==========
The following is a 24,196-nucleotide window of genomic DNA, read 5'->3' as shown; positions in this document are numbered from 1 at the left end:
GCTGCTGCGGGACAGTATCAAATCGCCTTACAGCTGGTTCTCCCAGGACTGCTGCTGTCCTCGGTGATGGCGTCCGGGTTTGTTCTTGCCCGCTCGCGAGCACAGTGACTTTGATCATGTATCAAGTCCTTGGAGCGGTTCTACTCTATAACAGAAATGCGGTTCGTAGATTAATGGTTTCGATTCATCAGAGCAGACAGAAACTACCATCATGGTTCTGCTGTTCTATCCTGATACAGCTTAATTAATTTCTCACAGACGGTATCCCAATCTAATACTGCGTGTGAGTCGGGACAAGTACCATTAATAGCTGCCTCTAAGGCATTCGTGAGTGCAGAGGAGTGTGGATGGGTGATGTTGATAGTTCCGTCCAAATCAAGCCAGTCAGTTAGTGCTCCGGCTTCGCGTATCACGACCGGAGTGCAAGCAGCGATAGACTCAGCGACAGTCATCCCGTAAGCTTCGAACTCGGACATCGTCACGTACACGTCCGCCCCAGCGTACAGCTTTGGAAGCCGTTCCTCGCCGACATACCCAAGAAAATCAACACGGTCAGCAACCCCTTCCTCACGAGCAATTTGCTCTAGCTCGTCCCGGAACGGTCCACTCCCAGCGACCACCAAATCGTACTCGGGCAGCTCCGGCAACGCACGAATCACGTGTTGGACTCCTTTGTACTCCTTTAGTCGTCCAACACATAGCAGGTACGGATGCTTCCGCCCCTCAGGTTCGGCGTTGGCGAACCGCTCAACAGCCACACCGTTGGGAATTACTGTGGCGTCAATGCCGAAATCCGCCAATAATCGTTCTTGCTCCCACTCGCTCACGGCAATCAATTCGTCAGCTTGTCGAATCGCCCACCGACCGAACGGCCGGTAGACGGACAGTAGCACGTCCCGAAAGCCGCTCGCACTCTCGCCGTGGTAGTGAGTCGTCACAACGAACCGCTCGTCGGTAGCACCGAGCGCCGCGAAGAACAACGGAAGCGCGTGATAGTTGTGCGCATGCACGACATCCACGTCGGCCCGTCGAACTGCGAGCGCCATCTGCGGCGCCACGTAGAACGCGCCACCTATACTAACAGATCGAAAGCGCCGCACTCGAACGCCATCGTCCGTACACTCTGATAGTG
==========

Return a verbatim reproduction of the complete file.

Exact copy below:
The following is a 24,196-nucleotide window of genomic DNA, read 5'->3' as shown; positions in this document are numbered from 1 at the left end:
GCTGCTGCGGGACAGTATCAAATCGCCTTACAGCTGGTTCTCCCAGGACTGCTGCTGTCCTCGGTGATGGCGTCCGGGTTTGTTCTTGCCCGCTCGCGAGCACAGTGACTTTGATCATGTATCAAGTCCTTGGAGCGGTTCTACTCTATAACAGAAATGCGGTTCGTAGATTAATGGTTTCGATTCATCAGAGCAGACAGAAACTACCATCATGGTTCTGCTGTTCTATCCTGATACAGCTTAATTAATTTCTCACAGACGGTATCCCAATCTAATACTGCGTGTGAGTCGGGACAAGTACCATTAATAGCTGCCTCTAAGGCATTCGTGAGTGCAGAGGAGTGTGGATGGGTGATGTTGATAGTTCCGTCCAAATCAAGCCAGTCAGTTAGTGCTCCGGCTTCGCGTATCACGACCGGAGTGCAAGCAGCGATAGACTCAGCGACAGTCATCCCGTAAGCTTCGAACTCGGACATCGTCACGTACACGTCCGCCCCAGCGTACAGCTTTGGAAGCCGTTCCTCGCCGACATACCCAAGAAAATCAACACGGTCAGCAACCCCTTCCTCACGAGCAATTTGCTCTAGCTCGTCCCGGAACGGTCCACTCCCAGCGACCACCAAATCGTACTCGGGCAGCTCCGGCAACGCACGAATCACGTGTTGGACTCCTTTGTACTCCTTTAGTCGTCCAACACATAGCAGGTACGGATGCTTCCGCCCCTCAGGTTCGGCGTTGGCGAACCGCTCAACAGCCACACCGTTGGGAATTACTGTGGCGTCAATGCCGAAATCCGCCAATAATCGTTCTTGCTCCCACTCGCTCACGGCAATCAATTCGTCAGCTTGTCGAATCGCCCACCGACCGAACGGCCGGTAGACGGACAGTAGCACGTCCCGAAAGCCGCTCGCACTCTCGCCGTGGTAGTGAGTCGTCACAACGAACCGCTCGTCGGTAGCACCGAGCGCCGCGAAGAACAACGGAAGCGCGTGATAGTTGTGCGCATGCACGACATCCACGTCGGCCCGTCGAACTGCGAGCGCCATCTGCGGCGCCACGTAGAACGCGCCACCTATACTAACAGATCGAAAGCGCCGCACTCGAACGCCATCGTCCGTACACTCTGATAGTG